Groups across the country come together to resettle Syrian families in a phenomenon the likes of which hasn’t been seen since the Vietnamese crisis of the late 1970s
Like many Canadians, I was well aware of the Syrian refugee crisis, but my eyes took a while to open as the human disaster caused by five-years of civil war intensified this summer.
It wasn’t until several weeks ago, as my family and I met with our rabbi to reflect on my grandmother’s life on the eve of her funeral, that I felt personally called to action after I learned that my own grandparents — themselves immigrants fleeing harship decades earlier — had sponsored a Vietnamese refugee in the late 1970s. Canadians welcomed more than 50,000 back then.
Along with a handful of friends and acquaintances in our neighbourhood, I helped launch a grassroots group to sponsor refugees in early September. Our group now numbers more than 120 members. With the help of a Facebook page, a donated website, a Google docs sign-up sheet and lots of word of mouth, we have raised more than $72,000.
Faith communities are especially well-placed to welcome refugees. While we are non-denominational, our group is working with two agencies with government-mandated Sponsorship Agreement links: United Church of Canada, and Jewish Family Services to help facilitate the process of bringing refugees here.
Rather than be deterred by the tension between Israel and Syria, the Jewish community sees Syrian refugee sponsorship as an opportunity. The broader mandate of Jewish Family Services, for example, includes “working to increase quality relationships between Jews and Muslims,” executive director Mark Zarecki tells me.
Over at Lifeline Syria, a mostly volunteer organization that was formed in June as public awareness of the plight of Syrian refugees was reaching its peak, the response has been “phenomenal,” says Peter Goodspeed, the group’s communications director. He estimates that there are 300 sponsoring groups in Toronto alone. A detailed handbook for sponsors is available through Lifeline Syria’s website, and the organization is now in the process of compiling a short guide to Syrian culture.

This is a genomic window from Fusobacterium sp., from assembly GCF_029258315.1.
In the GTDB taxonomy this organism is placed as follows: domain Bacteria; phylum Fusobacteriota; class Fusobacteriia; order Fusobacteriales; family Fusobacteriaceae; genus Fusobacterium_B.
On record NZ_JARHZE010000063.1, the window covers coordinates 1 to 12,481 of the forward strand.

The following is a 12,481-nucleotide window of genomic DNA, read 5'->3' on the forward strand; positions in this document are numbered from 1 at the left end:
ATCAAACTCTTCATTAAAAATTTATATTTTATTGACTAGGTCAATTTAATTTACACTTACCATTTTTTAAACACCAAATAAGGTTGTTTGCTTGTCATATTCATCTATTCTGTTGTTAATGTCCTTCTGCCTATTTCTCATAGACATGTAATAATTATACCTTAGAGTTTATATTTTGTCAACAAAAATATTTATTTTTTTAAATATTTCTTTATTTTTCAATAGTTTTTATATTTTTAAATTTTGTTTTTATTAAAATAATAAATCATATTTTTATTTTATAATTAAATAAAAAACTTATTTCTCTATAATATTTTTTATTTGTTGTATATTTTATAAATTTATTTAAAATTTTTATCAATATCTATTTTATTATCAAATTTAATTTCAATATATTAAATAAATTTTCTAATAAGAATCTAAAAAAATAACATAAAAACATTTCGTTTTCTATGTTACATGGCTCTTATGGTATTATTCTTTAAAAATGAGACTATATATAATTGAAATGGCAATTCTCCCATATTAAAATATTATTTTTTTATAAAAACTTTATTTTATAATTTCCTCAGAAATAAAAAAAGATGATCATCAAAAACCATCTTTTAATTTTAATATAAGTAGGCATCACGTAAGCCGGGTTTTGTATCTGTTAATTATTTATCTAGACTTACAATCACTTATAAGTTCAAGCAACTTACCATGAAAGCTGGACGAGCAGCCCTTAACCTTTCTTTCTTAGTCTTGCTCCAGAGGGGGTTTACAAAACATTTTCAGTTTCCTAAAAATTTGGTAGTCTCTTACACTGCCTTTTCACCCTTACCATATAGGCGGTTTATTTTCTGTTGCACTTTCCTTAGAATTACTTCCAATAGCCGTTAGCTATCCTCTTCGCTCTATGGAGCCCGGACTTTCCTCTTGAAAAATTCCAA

With Justin Trudeau’s promise to bring 25,000 Syrian refugees to Canada by the end of the 2015, hundreds of groups across the country are coming together to assist in private sponsorship and resettlement.
Canada is one of the only countries that offers a private sponsorship option to supplement government-run efforts, “allowing many more refugees to be sponsored than would otherwise be the case,” in the words of one Citizenship and Immigration official.
But sponsoring refugees is no small feat: at least $30,000 has to be raised, the estimated cost of supporting a family of four for a year – less if the adults find work sooner. Sponsoring groups or indivdiuals must also provide a detailed statement of how they plan to help the refugee family resettle. This can involve everything from bringing winter clothes to the airport, to helping parents register their kids for school and arrange vaccinations, to helping navigate public transit, sign up for English classes, and run a household budget. Sponsors are also encouraged to host the family in someone’s home before helping them find an apartment of their own.
Jodi Block, a community integration specialist at the Toronto-based Jewish Immigrant Aid Services (JIAS), says “There’s going to be a lot of hand-holding that’s very essential.”